Good manners are one of the ingredients for success—whether in interpersonal relations in private life or in the workplace or as citizens. The Founding Fathers recognized the importance of good manners in the big picture—that of maintaining the exceptionality of the United States.
Samuel Adams, US patriot
Samuel Adams in a letter to James Warren on February 12, 1779 wrote:
“A general dissolution of principles and manners will more surely overthrow the liberties of America than the whole force of the common enemy. While the people are virtuous they cannot be subdued; but when once they lose their virtue then will be ready to surrender their liberties to the first external or internal invader.”
American educator Horace Mann wrote: “Manners easily and rapidly mature into morals.”
American Congregational minister Henry Ward Beecher said “Clothes and manners do not make the man; but, when he is made, they greatly improve his appearance.”
- Clarence Thomas, Supreme Court Justice
Others recognize the importance of manners also.
“Good manners will open doors that the best education cannot.” -Supreme Court Justice Clarence Thomas
“You can get through life with bad manners, but it’s easier with good manners.” -Actress Lillian Gish
This month, Rita Bay’s Blog will check out manners, past and present.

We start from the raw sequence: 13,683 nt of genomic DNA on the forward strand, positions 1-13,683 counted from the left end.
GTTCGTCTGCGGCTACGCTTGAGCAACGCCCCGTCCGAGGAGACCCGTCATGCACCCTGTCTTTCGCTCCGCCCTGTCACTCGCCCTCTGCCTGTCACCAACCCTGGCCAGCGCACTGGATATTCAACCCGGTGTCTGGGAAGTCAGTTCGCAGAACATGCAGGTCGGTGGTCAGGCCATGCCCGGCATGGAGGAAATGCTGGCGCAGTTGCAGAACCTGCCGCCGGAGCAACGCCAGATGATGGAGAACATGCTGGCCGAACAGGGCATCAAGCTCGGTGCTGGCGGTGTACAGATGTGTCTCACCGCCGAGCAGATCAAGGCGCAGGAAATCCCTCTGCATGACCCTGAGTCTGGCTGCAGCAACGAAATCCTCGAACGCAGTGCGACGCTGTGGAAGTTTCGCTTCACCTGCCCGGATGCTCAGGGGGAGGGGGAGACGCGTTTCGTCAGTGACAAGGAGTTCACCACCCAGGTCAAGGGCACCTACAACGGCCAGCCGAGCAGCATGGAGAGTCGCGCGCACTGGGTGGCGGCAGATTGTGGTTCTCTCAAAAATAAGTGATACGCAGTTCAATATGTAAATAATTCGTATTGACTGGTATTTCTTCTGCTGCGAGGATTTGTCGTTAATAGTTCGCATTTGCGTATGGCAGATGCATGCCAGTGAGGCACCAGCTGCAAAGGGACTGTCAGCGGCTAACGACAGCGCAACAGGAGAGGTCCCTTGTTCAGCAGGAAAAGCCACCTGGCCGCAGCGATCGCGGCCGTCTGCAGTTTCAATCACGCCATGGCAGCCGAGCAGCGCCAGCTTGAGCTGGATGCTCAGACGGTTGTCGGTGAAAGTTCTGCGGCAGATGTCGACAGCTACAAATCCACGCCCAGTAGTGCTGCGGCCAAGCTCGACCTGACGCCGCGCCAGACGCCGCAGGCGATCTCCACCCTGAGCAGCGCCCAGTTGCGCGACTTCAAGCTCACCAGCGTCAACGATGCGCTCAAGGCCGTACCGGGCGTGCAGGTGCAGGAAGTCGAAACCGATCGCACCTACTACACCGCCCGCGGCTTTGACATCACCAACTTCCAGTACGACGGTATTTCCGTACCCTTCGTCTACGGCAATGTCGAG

Tomorrow, Benjamin Franklin’s Quips and Quotes on Manners. Rita Bay
Louis XIV's Court
Manners originated thousands of years ago as rules for proper social conduct among members of a group. Depending on the society or the group within a society, manners could be simple or very complex. The manners appropriate at the royal court of France during the 17th century were very complex. The elaborate etiquette that developed in the French court soon spread to the upper classes and courts of western Europe. King Louis XIV even had his preferred manners printed up on cards and distributed to his noble. Many of Washington’s Rules of Civility from yesterday fall within the simple group and some (but not all) are used today.
As a culture changes, so does its’ manners. What would be considered appropriate in the United States might be insulting in other cultures. What was appropriate behavior a century ago might be inappropriate today. The advent of technology alone brings up issues that must be addressed.
While Washington provided the first set of rules for the United States, debutante Emily Post wrote the first book of etiquette in 1922. Later, Amy Vanderbilt wrote Amy Vanderbilt’s Complete Guide to Etiquette which has gone through numerous editions. Vanderbilt was joined by Judith Martin, also known as Miss Manners.
During the month of June, Rita Bay’s blog will post blogs on Manners in History, Contemporary Etiquette, Workplace Etiquette, and Courting Etiquette. Using primary sources (books written in the 19th century), we’ll check out how things were, many of which are humorous. Later posts will share up-to-date info on introductions, conversations, dining, and workplace behavior.
Tomorrow, Recipes for Success Rita Bay